Investigation of Pallet Stacking Pattern on Unit Load Bridging
The optimization of pallet design in today’s competitive supply chain is imperative to reduce costs and improve sustainability. With over two billion pallets in circulation in the United States, most packaged products are handled using unit loads and the interactions between the unit load components are not being considered in the pallet design process. This study aims to investigate the effect of the interlocking of layers and the pallet stacking patterns on pallet bending. This effect is part of a greater encompassing observed behavior known as load bridging, where a redistribution of the stresses on the pallet dependent on the characteristics of the load is generated.
The bending of the unit load was measured under four common support conditions, warehouse racked across the width and length, fork tine support across the width and floor stacking. Five different pallet stacking patterns were then analyzed, comparing different interlocking levels, from column stacking to fully interlocking.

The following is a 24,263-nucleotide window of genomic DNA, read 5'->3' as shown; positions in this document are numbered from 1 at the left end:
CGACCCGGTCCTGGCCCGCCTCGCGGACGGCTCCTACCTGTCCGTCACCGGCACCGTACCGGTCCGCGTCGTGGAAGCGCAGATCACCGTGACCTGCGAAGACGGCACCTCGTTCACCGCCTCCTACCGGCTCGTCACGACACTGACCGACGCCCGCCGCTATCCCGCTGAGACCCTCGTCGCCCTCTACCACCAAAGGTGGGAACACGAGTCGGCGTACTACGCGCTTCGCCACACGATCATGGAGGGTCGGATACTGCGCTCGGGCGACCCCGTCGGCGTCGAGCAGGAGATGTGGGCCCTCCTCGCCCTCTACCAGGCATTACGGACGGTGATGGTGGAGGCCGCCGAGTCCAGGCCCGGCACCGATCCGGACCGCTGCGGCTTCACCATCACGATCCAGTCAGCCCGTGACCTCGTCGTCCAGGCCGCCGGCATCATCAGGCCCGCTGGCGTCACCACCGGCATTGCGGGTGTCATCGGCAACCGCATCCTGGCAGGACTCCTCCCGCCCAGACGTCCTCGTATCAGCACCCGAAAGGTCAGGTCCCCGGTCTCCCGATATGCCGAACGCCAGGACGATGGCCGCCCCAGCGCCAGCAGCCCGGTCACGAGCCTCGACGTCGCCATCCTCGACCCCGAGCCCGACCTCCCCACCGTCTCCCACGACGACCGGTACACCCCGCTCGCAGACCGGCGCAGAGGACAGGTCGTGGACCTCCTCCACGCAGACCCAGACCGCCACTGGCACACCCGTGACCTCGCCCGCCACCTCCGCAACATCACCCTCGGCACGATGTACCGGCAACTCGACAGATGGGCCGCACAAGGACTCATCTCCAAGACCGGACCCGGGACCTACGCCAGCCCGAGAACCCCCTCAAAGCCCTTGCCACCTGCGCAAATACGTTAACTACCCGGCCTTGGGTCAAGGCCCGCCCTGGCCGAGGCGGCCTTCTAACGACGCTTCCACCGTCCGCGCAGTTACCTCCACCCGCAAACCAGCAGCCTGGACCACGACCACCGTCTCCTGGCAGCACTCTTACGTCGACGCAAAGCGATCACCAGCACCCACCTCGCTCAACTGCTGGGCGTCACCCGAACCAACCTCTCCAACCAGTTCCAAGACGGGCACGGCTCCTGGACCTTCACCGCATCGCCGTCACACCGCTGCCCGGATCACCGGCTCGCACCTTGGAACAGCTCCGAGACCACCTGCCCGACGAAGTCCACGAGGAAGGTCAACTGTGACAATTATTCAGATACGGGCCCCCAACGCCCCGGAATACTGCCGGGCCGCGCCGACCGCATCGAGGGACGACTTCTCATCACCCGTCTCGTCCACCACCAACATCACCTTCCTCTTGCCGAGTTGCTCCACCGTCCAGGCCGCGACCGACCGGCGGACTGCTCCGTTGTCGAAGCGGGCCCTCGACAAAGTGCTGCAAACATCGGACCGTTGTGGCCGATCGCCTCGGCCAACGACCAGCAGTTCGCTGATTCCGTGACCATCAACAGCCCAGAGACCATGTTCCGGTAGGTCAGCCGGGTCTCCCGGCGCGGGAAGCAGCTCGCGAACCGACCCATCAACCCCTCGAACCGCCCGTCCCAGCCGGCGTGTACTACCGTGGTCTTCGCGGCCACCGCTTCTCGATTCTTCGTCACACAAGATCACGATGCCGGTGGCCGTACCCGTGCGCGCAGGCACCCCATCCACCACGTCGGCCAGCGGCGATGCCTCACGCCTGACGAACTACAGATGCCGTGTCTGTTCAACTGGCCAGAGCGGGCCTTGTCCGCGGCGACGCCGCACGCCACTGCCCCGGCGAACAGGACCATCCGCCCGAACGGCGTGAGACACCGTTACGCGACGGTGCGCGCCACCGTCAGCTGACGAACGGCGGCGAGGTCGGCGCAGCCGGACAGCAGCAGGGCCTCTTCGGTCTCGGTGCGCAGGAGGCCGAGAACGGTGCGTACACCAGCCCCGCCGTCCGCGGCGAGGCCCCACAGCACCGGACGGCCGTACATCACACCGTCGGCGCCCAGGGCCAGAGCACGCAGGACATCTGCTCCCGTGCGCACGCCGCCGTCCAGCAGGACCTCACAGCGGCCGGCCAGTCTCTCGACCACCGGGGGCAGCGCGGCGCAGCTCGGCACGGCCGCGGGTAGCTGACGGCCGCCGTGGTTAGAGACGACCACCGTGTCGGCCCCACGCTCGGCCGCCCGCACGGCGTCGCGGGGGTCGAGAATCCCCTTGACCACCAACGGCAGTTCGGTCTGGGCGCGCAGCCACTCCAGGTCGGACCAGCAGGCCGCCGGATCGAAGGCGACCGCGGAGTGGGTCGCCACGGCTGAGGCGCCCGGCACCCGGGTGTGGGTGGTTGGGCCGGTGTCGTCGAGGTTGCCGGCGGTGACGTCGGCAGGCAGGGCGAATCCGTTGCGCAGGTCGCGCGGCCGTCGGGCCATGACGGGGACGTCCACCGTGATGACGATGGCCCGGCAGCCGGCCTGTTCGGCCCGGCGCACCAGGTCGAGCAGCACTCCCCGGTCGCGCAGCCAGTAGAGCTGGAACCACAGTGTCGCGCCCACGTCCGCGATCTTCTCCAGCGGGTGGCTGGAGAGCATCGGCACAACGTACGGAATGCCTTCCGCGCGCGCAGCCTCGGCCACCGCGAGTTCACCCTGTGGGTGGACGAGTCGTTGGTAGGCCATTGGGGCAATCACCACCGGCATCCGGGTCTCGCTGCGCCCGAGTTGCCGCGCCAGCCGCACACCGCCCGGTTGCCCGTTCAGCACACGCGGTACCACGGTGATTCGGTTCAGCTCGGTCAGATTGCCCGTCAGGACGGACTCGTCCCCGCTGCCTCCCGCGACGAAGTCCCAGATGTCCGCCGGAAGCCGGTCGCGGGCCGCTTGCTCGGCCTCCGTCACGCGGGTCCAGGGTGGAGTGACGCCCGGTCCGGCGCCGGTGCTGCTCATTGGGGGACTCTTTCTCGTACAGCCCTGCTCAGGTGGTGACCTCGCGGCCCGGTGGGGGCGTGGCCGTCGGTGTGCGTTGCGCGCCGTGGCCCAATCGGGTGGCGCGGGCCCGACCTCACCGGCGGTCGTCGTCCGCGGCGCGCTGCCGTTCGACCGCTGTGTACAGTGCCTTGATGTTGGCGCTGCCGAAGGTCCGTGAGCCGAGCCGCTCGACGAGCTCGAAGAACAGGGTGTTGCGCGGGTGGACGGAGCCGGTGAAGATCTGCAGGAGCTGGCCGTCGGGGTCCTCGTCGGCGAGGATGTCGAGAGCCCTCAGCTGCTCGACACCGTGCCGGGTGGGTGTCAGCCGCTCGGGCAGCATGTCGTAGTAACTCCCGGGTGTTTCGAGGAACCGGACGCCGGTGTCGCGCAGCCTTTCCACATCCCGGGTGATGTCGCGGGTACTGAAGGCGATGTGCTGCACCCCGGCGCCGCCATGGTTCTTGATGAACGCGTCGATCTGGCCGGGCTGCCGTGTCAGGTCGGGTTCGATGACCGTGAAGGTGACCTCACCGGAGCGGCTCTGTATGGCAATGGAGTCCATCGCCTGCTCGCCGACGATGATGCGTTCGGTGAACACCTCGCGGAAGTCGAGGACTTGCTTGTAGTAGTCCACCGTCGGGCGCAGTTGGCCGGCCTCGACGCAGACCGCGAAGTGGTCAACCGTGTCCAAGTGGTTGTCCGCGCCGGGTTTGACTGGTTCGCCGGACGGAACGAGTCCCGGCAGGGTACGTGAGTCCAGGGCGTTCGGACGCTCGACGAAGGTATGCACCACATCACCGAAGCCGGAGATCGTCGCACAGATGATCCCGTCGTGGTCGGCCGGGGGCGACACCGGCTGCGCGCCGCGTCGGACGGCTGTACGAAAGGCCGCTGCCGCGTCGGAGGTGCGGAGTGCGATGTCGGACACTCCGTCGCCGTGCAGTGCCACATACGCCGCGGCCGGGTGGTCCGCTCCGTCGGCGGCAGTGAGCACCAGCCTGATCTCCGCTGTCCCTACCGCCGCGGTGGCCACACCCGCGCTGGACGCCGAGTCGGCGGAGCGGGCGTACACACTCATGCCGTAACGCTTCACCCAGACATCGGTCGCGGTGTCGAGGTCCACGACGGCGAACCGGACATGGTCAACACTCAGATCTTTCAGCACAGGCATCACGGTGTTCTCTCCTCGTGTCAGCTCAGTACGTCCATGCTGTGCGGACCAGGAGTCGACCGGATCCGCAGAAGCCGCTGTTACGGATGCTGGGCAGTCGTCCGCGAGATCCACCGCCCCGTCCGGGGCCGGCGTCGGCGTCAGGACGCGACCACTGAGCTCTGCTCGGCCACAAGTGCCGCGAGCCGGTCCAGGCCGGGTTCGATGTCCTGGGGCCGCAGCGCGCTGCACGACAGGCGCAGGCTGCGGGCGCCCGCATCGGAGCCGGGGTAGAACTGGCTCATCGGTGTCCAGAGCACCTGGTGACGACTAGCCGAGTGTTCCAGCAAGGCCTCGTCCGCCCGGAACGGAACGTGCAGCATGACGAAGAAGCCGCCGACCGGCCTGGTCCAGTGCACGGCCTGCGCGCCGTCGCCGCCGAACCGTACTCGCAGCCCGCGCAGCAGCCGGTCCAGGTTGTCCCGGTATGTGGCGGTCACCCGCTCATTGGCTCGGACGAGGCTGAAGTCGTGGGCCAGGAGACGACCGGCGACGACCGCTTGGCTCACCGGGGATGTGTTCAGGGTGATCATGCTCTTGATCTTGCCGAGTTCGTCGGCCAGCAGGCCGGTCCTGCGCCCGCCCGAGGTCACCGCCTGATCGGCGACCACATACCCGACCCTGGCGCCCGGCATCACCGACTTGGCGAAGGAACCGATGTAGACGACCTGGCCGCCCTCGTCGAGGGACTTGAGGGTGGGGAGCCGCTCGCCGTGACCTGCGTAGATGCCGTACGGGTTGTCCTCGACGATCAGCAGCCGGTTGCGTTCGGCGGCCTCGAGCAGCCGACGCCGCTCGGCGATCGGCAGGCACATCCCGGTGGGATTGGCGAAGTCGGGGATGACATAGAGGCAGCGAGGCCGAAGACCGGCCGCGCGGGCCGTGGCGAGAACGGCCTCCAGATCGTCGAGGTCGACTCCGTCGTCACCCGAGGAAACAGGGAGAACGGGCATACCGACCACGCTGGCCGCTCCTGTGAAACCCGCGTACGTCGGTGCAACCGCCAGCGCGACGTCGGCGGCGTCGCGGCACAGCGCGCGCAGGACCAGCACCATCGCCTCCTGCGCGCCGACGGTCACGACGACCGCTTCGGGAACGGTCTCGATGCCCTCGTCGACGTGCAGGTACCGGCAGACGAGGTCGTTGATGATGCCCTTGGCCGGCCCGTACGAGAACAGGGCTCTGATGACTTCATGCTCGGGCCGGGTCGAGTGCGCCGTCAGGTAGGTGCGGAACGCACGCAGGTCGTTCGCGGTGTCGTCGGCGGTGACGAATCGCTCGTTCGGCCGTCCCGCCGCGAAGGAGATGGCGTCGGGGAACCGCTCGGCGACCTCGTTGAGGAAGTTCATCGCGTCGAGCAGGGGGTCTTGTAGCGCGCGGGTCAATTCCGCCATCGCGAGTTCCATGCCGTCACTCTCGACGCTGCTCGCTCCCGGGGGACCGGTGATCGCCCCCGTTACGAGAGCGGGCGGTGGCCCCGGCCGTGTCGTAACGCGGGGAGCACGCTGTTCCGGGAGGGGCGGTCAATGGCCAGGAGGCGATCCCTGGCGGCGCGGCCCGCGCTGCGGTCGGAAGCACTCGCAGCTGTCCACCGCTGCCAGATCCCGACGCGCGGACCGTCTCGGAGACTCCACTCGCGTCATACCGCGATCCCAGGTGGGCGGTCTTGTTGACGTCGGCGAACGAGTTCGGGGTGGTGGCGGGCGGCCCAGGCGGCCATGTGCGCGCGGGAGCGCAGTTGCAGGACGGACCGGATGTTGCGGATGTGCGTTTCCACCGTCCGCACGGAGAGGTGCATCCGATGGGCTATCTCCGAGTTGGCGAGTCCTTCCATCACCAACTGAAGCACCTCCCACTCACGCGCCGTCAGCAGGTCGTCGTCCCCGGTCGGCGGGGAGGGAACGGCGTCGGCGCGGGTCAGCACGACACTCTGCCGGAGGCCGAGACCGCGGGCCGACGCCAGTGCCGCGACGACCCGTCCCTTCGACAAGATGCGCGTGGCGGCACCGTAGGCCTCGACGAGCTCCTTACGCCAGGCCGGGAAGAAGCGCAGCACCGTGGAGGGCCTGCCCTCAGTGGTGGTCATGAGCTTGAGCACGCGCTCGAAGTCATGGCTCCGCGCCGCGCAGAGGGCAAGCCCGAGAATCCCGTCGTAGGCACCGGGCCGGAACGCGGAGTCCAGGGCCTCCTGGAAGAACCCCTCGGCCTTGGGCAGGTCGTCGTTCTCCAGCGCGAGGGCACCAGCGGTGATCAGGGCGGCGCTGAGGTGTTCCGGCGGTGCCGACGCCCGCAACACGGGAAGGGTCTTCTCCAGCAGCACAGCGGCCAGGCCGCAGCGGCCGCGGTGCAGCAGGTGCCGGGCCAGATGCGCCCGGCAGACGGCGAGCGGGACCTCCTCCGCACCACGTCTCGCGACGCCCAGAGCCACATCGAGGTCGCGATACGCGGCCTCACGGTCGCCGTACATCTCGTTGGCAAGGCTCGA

It was identified that interlocking the layers causes a reduction in pallet deflection of up to 53% versus column stacking, and is more significant on lower stiffness pallets. The stacking patterns and interlocking levels also presented an effect on pallet deflection, albeit only for very low stiffness pallets when supported on its weakest components.
A relationship between the observed results and a ratio of load and pallet stiffness was conducted, suggesting that when the load on the pallet is not significantly high in relation to the stiffness, load bridging won’t be observed. These results provide a guideline on improving pallet design and help furthering the understanding of the load bridging effect.